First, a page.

Historic Waters Stay Popular
Florida’s First Coast’s natural history and beauty
By Morgan Saltz
Coined in the 1980s for marketing purposes to attract tourism, Florida’s “First Coast” refers the northeastern stretch of the state hugging Georgia and the Atlantic Ocean, which was one of the first locations to be colonized by the Spanish.
The First Coast must have been a conquistador’s dream—the intricate water ways and expansive Atlantic coast would have made it easy to navigate new waters, explore new territories and still remain close to any ally ships arriving on the shore from Europe. With over 1,100 miles of navigable water, Florida’s First Coast boasts venues and group activities that celebrate the water-forward region.
Local Expert Tip
“Picture rolling green vistas with colorful sunsets, magical lighting, and entertainment that’s guaranteed to get even your quietest introverts up and networking.”
– Gil Langley, president and CEO, Amelia Island CVB
5 REASONS MEETING PROFS LOVE FIRST COAST
Black Rock Beach. Visit a geological wonder on the beaches of Big Talbot Island Park and witness the blackened rocks and tree skeletons formed at the end of the last ice age. As beautiful as it is slightly spooky, groups will marvel at this Florida treasure. Be sure to bring your camera!
St. Augustine Boat Tours. One of the true “firsts” of Florida’s First Coast, group boat tours explore aquatic wildlife, fresh takes on sightseeing and fun facts about the historic city from its famous waters.
Flagler Beachfront Winery. Sit on the winery’s Oceanview Patio and enjoy their wines made on-site and served out of machines. Simply pick your wine and your pour size and head out to overlook the ocean. This hangout is also home to the “Got Slushed” frozen wine beverage for a refreshing tumbler.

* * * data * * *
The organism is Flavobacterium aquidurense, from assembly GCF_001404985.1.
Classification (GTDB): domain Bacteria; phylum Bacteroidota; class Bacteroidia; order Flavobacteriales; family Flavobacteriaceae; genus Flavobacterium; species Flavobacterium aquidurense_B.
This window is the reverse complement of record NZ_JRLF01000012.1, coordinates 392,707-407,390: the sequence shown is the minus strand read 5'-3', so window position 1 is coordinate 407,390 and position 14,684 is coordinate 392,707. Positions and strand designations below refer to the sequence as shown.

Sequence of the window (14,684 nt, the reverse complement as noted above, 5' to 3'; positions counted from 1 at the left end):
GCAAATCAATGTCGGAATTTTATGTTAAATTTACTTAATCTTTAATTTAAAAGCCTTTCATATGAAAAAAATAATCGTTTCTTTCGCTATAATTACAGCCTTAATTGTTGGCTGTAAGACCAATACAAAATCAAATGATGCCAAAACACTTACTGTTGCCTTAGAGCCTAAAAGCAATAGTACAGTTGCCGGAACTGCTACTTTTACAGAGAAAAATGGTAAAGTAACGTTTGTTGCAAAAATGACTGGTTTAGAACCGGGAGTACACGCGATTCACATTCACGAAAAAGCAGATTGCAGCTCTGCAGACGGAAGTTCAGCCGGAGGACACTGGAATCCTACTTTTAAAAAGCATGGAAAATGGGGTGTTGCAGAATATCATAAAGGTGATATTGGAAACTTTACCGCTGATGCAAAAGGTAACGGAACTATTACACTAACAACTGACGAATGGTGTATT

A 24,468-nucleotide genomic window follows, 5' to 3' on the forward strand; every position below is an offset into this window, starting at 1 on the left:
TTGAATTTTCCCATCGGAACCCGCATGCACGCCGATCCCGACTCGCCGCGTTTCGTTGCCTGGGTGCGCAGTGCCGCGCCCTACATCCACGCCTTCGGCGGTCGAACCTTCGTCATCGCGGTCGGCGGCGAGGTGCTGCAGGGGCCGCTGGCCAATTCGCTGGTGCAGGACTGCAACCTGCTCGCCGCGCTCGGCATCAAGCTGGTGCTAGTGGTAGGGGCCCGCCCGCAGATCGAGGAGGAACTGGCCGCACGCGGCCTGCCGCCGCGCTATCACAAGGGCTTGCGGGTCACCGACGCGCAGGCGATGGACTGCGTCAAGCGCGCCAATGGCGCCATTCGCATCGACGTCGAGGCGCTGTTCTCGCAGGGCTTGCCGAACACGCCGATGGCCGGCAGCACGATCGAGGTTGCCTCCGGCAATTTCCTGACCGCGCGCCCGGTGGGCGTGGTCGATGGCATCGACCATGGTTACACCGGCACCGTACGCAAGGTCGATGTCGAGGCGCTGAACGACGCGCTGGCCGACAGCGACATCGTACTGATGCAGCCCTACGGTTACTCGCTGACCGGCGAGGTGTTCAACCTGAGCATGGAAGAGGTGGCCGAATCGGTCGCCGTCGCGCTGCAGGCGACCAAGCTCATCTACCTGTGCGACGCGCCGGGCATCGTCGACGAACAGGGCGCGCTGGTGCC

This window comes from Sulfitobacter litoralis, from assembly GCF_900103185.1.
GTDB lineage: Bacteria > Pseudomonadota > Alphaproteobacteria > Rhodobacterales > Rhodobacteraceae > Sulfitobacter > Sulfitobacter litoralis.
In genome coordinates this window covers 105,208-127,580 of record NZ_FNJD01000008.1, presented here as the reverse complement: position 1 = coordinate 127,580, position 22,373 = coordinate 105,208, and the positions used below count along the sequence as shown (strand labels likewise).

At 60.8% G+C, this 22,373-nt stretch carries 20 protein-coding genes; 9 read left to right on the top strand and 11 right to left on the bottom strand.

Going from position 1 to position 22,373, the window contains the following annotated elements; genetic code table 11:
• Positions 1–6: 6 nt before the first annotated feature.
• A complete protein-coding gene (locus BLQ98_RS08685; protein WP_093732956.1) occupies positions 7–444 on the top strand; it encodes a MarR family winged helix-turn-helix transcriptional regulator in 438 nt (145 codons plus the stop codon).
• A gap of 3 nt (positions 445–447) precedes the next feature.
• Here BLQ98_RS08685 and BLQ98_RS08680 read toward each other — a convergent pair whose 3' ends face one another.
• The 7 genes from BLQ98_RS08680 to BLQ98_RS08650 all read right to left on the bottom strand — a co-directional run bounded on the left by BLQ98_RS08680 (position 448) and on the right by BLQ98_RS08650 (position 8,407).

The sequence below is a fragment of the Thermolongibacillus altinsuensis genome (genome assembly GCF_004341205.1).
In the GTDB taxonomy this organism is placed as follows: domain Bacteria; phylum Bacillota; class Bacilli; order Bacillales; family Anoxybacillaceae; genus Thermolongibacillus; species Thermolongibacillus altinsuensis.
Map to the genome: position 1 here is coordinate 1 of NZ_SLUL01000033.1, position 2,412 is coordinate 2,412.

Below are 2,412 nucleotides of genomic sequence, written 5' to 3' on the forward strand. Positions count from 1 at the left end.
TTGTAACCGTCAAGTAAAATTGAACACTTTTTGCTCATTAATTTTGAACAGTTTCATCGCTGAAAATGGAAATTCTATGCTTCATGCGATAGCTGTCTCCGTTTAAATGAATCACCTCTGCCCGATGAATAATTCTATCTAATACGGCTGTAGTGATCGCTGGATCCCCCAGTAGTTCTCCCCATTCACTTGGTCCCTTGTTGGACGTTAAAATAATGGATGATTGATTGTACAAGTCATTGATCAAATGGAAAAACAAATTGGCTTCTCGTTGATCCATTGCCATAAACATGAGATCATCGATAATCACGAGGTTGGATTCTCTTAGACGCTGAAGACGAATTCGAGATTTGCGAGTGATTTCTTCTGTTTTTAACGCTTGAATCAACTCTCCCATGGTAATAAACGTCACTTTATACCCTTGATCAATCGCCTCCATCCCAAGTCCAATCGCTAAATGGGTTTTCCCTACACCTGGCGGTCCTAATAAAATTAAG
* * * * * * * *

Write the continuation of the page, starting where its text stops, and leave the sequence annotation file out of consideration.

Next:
The Boat House. Located in historic downtown Amelia Island, this seafood and steak restaurant has an impressive buyout capacity of 288. The menu melds Florida’s history with southern comfort foods, Spanish classics and fresh local seafood along with an extensive cocktail, wine and beer list.
Marineland. Florida is the ultimate place to swim with dolphins. For smaller groups of up to 10 people, visitors can swim and play with some of the state’s most beloved residents. The dolphins will even allow guests to hold on to their flippers and take a belly ride!
5 FANTASTIC PLACES TO MEET
Prime F. Osborn III Convention Center. The historic architecture reflects the structure’s former use as a Jacksonville train terminal. Updated with all necessities for modern meetings while maintaining its structural integrity, attendees will be impressed with its grand arched windows and marble accents.
275,000 sq. ft. of meeting space; 10,000 sq. ft. lobby; 11,000 sq. ft. terrace.
Hilton Garden Inn Palm Coast Town Center. Halfway between Jacksonville and Orlando, Palm Coast provides a convenient meeting point for those coming from different sides of the state. At the Hilton, guests can be right on the First Coast waters and enjoy in-house catering for up to 120 people.
2,500 sq. ft. of meeting space; 12-person board room; offers e-events.
Omni Amelia Island Resort. For a scenic venue to meet and stay in paradise, Amelia Island offers business and leisure. Perched only steps from the water, this resort hosts plenty of business meeting space yet features golf, water activities and delectable fresh seafood from right outside its doors.
402 oceanfront guest rooms; 11,165-square-foot ballroom, 11,000-square-foot Magnolia Garden.
Casa Monica Resort & Spa, Autograph Collection. Built in 1888 in St. Augustine’s Historic District, this Moroccan-inspired hotel infuses luxury amenities with old world opulence. Guests can enjoy meeting spaces and guest rooms with flare, sprawling gardens and proximity to cultural entertainment.
34,064 sq. ft. of event space; 18 event rooms; 9 meeting rooms.
World Golf Village Renaissance St. Augustine Resort. A unique opportunity to stay on some famous greens. Home to the World Golf Hall of Fame and International Golf Parkway, teams can bond on the course after meetings.
45,161 sq. ft. of event space; 17 event rooms; 26,400-square-foot St. Augustine Ballroom.
This article appears in the digital-only May 2023 issue. You can subscribe to the magazine here.